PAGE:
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CONSTRAINING INTERGLACIAL ICE SHEET ELEVATIONS IN INTERIOR WEST ANTARCTICA – Dr. Robert Ackert
November 9, 2020 @ 12:00 pm
CONSTRAINING INTERGLACIAL ICE SHEET
ELEVATIONS IN INTERIOR WEST ANTARCTICA
Dr. Robert Ackert
Dept. of Earth and Planetary Sciences
Monday, November 9, 2020, 12 PM
Abstract: Determining the Antarctic ice response to global warming has been a focus of Antarctic research for decades due to its potential contribution to global sea level. Constraints on ice sheet geometry during past interglacial periods would provide empirical evidence for smaller ice volumes. However, such evidence is difficult to access because it is covered by the current ice sheet. We are using shallow (<100 m) drilling along the ice sheet margin to obtain cores of the subglacial bedrock in which to measure cosmogenic nuclides. These nuclides are only produced when the surfaces are exposed to cosmic radiation. Thus, their presence indicates the rock surface has been ice-free and the adjacent the ice surface was lower than the site. 10Be and 26Al concentrations in samples up to 28 m below the present ice surface in the Ohio Range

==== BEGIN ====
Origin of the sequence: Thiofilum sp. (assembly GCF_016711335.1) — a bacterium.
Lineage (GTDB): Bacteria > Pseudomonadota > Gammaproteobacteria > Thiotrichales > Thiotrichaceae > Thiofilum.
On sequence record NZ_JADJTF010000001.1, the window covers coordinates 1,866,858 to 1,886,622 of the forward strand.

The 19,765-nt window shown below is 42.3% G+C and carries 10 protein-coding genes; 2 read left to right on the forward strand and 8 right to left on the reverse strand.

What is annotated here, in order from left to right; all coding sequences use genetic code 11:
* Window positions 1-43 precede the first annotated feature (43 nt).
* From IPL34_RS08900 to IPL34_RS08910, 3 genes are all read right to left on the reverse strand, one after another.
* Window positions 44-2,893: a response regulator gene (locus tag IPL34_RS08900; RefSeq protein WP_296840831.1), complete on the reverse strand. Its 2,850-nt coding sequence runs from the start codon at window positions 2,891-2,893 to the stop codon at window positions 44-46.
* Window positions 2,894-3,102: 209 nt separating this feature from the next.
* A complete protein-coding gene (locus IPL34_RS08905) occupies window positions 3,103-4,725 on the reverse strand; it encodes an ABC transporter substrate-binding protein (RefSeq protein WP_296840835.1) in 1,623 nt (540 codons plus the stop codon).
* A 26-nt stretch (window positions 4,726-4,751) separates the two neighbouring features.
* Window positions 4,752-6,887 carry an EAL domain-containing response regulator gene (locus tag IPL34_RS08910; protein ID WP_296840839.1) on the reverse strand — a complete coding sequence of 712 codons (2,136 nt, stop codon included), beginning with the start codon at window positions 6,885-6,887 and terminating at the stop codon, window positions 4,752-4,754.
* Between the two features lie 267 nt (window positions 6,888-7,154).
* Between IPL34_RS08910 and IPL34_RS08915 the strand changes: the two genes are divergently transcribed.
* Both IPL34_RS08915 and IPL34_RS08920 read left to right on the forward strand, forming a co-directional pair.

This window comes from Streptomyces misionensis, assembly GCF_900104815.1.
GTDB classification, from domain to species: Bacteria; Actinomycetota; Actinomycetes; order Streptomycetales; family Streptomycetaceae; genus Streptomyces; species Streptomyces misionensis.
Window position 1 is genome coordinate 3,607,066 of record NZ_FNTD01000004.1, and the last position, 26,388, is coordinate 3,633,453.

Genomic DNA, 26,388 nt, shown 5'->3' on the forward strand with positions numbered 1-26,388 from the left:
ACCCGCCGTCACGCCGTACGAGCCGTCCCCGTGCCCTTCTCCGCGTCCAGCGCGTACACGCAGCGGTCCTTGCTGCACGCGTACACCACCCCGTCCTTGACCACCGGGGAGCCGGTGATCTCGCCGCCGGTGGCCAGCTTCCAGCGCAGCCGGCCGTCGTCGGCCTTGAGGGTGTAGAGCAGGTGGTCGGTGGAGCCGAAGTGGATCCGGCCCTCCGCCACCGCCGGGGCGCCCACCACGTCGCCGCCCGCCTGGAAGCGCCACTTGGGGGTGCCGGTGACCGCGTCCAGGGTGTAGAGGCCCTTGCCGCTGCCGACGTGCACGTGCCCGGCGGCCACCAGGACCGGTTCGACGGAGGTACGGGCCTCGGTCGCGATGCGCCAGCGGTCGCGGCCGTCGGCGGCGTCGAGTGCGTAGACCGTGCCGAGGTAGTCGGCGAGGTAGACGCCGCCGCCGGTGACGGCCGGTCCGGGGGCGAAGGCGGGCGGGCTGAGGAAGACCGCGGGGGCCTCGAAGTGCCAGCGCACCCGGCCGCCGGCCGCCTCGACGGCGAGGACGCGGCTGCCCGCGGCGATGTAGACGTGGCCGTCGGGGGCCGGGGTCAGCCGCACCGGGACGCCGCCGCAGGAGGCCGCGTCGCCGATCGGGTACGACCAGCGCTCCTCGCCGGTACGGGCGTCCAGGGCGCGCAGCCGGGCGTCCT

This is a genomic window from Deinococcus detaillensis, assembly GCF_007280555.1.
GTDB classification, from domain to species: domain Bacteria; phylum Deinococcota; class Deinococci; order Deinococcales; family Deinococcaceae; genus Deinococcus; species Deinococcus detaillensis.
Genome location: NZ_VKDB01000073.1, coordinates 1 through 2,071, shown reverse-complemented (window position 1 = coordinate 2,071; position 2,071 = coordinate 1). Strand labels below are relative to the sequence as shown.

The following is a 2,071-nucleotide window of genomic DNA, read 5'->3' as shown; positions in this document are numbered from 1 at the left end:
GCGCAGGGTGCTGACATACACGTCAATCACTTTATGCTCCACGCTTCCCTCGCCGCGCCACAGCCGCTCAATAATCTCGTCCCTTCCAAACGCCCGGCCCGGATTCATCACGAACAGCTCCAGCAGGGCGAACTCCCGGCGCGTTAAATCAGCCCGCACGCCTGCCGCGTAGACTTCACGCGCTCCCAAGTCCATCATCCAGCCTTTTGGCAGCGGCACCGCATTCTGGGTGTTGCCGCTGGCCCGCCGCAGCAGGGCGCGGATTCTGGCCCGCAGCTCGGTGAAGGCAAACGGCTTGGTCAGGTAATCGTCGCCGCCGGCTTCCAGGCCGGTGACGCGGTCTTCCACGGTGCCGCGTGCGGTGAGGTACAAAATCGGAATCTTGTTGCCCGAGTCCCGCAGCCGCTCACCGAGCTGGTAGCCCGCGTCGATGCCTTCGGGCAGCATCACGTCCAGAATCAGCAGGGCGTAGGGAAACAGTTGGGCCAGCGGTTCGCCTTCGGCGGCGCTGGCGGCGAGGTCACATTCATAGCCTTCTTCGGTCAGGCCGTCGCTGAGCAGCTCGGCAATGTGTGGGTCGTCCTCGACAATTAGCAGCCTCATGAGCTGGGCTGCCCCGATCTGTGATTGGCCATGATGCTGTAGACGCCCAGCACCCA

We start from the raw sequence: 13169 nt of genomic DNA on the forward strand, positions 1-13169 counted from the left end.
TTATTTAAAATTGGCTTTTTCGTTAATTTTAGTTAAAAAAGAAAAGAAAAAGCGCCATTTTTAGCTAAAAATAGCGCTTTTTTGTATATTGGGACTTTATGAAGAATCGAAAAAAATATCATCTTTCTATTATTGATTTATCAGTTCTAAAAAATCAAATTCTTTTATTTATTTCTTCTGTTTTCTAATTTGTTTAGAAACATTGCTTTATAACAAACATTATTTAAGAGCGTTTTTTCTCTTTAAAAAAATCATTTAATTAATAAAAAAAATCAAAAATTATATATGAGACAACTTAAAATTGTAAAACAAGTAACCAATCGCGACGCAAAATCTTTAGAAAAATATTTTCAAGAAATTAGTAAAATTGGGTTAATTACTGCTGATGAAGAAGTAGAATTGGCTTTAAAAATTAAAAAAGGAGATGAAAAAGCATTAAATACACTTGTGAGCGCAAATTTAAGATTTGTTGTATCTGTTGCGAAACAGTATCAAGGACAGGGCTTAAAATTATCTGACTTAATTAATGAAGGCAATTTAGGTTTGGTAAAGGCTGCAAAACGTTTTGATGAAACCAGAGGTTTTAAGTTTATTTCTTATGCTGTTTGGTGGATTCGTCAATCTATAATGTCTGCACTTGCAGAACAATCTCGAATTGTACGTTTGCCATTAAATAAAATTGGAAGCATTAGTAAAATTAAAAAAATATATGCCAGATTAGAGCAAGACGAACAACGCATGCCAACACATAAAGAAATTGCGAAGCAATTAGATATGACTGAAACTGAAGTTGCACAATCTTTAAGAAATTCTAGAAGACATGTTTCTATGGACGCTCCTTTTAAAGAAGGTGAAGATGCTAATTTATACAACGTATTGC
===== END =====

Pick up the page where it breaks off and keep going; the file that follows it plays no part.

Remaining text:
indicate long exposure with intermittent ice cover during the last few hundred thousand years. Drilling at Mt.Waesche, near the dome of the ice sheet in Marie Byrd Land, is scheduled for next year. There we have a unique opportunity to constrain ice elevations during the last interglacial because we have identified target lava flows that were erupted from ~79 ka to ~123 ka. Ice sheet models suggest the ice sheet surface at the Ohio Range and at Mt. Waesche is several hundred meters lower during collapse events. These depths are accessible by the IDO drill rigs and will be the target of future projects.